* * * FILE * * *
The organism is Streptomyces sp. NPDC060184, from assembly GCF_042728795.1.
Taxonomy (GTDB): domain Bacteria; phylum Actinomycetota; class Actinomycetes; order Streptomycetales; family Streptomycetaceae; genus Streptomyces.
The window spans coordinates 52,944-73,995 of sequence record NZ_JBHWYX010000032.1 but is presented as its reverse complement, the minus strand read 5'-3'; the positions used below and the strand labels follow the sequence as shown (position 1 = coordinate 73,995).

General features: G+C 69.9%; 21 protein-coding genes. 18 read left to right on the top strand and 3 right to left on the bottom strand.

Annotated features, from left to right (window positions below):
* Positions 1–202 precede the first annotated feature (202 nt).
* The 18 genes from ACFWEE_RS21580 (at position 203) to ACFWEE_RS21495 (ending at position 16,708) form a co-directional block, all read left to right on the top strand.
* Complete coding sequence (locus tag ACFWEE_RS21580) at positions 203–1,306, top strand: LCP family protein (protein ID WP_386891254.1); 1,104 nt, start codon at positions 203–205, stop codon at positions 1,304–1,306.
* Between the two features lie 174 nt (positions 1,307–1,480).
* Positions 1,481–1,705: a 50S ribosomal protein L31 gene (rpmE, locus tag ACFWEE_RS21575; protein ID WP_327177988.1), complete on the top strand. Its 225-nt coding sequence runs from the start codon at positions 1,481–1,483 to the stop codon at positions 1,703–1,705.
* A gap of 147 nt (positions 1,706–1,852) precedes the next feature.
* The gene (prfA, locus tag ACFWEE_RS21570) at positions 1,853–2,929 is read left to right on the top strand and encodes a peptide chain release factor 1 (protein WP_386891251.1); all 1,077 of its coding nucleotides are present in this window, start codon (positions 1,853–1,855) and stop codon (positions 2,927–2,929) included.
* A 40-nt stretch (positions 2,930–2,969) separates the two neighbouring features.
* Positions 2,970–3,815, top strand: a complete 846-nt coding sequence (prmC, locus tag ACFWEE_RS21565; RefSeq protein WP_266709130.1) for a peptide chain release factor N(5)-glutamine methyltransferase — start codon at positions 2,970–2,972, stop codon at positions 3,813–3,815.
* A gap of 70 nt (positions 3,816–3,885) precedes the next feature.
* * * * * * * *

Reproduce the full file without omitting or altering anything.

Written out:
The organism is Streptomyces sp. NPDC060184, from assembly GCF_042728795.1.
Taxonomy (GTDB): domain Bacteria; phylum Actinomycetota; class Actinomycetes; order Streptomycetales; family Streptomycetaceae; genus Streptomyces.
The window spans coordinates 52,944-73,995 of sequence record NZ_JBHWYX010000032.1 but is presented as its reverse complement, the minus strand read 5'-3'; the positions used below and the strand labels follow the sequence as shown (position 1 = coordinate 73,995).

General features: G+C 69.9%; 21 protein-coding genes. 18 read left to right on the top strand and 3 right to left on the bottom strand.

Annotated features, from left to right (window positions below):
* Positions 1–202 precede the first annotated feature (202 nt).
* The 18 genes from ACFWEE_RS21580 (at position 203) to ACFWEE_RS21495 (ending at position 16,708) form a co-directional block, all read left to right on the top strand.
* Complete coding sequence (locus tag ACFWEE_RS21580) at positions 203–1,306, top strand: LCP family protein (protein ID WP_386891254.1); 1,104 nt, start codon at positions 203–205, stop codon at positions 1,304–1,306.
* Between the two features lie 174 nt (positions 1,307–1,480).
* Positions 1,481–1,705: a 50S ribosomal protein L31 gene (rpmE, locus tag ACFWEE_RS21575; protein ID WP_327177988.1), complete on the top strand. Its 225-nt coding sequence runs from the start codon at positions 1,481–1,483 to the stop codon at positions 1,703–1,705.
* A gap of 147 nt (positions 1,706–1,852) precedes the next feature.
* The gene (prfA, locus tag ACFWEE_RS21570) at positions 1,853–2,929 is read left to right on the top strand and encodes a peptide chain release factor 1 (protein WP_386891251.1); all 1,077 of its coding nucleotides are present in this window, start codon (positions 1,853–1,855) and stop codon (positions 2,927–2,929) included.
* A 40-nt stretch (positions 2,930–2,969) separates the two neighbouring features.
* Positions 2,970–3,815, top strand: a complete 846-nt coding sequence (prmC, locus tag ACFWEE_RS21565; RefSeq protein WP_266709130.1) for a peptide chain release factor N(5)-glutamine methyltransferase — start codon at positions 2,970–2,972, stop codon at positions 3,813–3,815.
* A gap of 70 nt (positions 3,816–3,885) precedes the next feature.